The wellspring of power is direct manipulation --- the metaphor that we're working with physical objects, real things themselves, when we're on a computer. Of course, we're not. Our actions are translated by the user interface into low-level commands: fetch those bytes, put them over there, set that flag, multiply these numbers. Thousands of atomic operations add up to files copied, displays refreshed, words moved, and sounds generated --- mid-level activities. Thousands of those, in turn, give us e-mail, web pages, music, and animation. So we press buttons, grab documents, drop them in the trash, copy/paste photographs, and do all the other top-level actions that serve our needs as people. We (most of us, anyway!) don't get our jollies by flipping bits. Direct manipulation is an illusion that clothes a deeper reality.
But in an important sense, we use the same illusion in real life. When we see a pin and pick it up, at a low level electromagnetic waves (photons) interact with free electrons in the pin, propagate through space, are absorbed by molecules, and cause further rearrangements of atoms. At a mid-level, cells in the retina absorb light, then trigger a cascade of neural firings which lead ultimately to conversion of chemical energy to motion. High-level, we recognize an object, decide to act, bend over, and grasp it. We ignore the curved-space gravitational forces that keep the pin on the ground; the solid-state physics that makes its atoms cohere; the biochemistry that fuels our bodies; the mechanics of bones and joints, tendons and muscles; and the psychology, philosophy, and mathematics of thinking and choosing.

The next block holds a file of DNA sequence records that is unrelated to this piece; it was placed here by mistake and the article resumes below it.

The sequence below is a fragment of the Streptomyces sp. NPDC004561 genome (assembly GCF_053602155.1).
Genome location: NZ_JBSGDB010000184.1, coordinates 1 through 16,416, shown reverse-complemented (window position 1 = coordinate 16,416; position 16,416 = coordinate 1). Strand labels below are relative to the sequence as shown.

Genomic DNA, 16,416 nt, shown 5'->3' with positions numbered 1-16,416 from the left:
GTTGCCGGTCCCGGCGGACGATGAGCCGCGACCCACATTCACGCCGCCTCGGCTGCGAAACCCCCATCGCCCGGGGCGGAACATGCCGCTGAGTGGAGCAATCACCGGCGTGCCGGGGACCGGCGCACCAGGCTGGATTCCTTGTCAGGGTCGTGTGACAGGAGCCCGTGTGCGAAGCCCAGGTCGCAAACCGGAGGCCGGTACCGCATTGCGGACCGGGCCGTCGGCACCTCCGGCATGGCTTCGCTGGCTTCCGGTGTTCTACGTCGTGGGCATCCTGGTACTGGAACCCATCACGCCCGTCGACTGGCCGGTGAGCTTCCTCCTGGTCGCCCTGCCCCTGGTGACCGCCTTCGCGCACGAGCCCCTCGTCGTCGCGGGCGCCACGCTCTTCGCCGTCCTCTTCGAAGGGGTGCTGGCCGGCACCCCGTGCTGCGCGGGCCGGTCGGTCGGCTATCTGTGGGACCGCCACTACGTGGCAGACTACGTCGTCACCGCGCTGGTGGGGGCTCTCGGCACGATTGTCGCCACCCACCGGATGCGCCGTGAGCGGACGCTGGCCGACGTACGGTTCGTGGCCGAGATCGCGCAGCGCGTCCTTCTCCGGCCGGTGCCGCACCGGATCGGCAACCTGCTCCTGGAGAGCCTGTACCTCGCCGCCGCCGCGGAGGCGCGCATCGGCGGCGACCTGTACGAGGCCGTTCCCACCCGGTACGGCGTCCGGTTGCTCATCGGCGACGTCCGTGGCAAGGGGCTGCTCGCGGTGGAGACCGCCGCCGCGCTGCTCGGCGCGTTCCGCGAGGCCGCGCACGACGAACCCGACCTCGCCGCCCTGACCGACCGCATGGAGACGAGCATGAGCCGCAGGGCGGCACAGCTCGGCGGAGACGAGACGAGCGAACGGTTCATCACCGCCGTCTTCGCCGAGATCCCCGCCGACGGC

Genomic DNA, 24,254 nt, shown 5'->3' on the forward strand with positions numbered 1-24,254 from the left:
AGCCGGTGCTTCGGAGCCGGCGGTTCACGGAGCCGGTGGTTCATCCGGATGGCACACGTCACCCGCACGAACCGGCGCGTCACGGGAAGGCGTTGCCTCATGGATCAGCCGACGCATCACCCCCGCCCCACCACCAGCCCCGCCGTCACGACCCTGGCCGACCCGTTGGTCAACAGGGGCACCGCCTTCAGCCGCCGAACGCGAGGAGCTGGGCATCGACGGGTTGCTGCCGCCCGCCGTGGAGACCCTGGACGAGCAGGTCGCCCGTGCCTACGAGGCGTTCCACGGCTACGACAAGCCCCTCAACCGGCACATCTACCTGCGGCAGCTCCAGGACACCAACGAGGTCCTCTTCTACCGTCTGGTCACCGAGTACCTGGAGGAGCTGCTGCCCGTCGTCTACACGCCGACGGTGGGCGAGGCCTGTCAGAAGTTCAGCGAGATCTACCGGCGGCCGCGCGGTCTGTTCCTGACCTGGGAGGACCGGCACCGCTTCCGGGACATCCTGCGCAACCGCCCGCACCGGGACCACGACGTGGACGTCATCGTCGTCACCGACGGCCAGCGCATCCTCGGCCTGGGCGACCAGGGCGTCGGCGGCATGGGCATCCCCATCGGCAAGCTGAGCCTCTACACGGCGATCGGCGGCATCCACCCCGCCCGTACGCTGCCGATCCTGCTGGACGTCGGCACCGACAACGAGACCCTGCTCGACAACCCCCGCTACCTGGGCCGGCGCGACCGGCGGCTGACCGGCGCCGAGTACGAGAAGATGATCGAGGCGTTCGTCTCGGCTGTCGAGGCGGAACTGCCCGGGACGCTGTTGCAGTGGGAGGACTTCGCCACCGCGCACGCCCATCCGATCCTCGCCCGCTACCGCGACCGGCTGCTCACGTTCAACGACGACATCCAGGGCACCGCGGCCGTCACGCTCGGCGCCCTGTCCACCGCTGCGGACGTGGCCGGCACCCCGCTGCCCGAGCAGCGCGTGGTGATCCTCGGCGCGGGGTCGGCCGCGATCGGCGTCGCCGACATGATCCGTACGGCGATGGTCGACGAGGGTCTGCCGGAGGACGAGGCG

So direct manipulation computer interfaces aren't such a conjurer's sleight-of-hand trick after all!
- Wednesday, October 13, 1999 at 07:49:48 (EDT)
Nowadays, everything is so messy! There are infinite shades of gray (plus all those darn pastels!). Our eyes somehow can't distinguish them any more. We grow old.
The real world isn't axiomatic, regardless of how much we once thought it was. Logic has limits; data are incomplete. Wisdom demands that we hesitate before passing judgment. Devout worship of rules doesn't work. Mercy is an essential part of justice --- complex, individual, case-by-case, and riddled with exceptions. There's a time for rigor, and a time for its opposite. Growing up is learning to be inconsistent.
- Tuesday, October 12, 1999 at 06:01:57 (EDT)
But how to avoid unconscious pretense in our own relationships? Honesty, tempered by kindness, is an essential starting point. Self-deprecating humor helps --- especially if it springs from genuine humility, based on a recognition of one's limitations. (Compared to the infinite, we're nothing, eh?!) It's wise not to assume that others have the same background and capabilities, barring evidence otherwise. Offer context and explanations; invite feedback and questions. Be strict with one's self, but cut others some slack. Above all, empathize. Strive to understand. Listen, first and last.
- Monday, October 11, 1999 at 15:06:21 (EDT)
The more we look at objects, the more obvious it is that they're all one, intimately bound via a spiderweb of relationships. "A is B" either says nothing (if it's just a relabeling) or something infinitely deep. (Or both!) Names give us power --- because a name is a link, a pointer, a first step into the hyperspatial network of ideas that is the universe.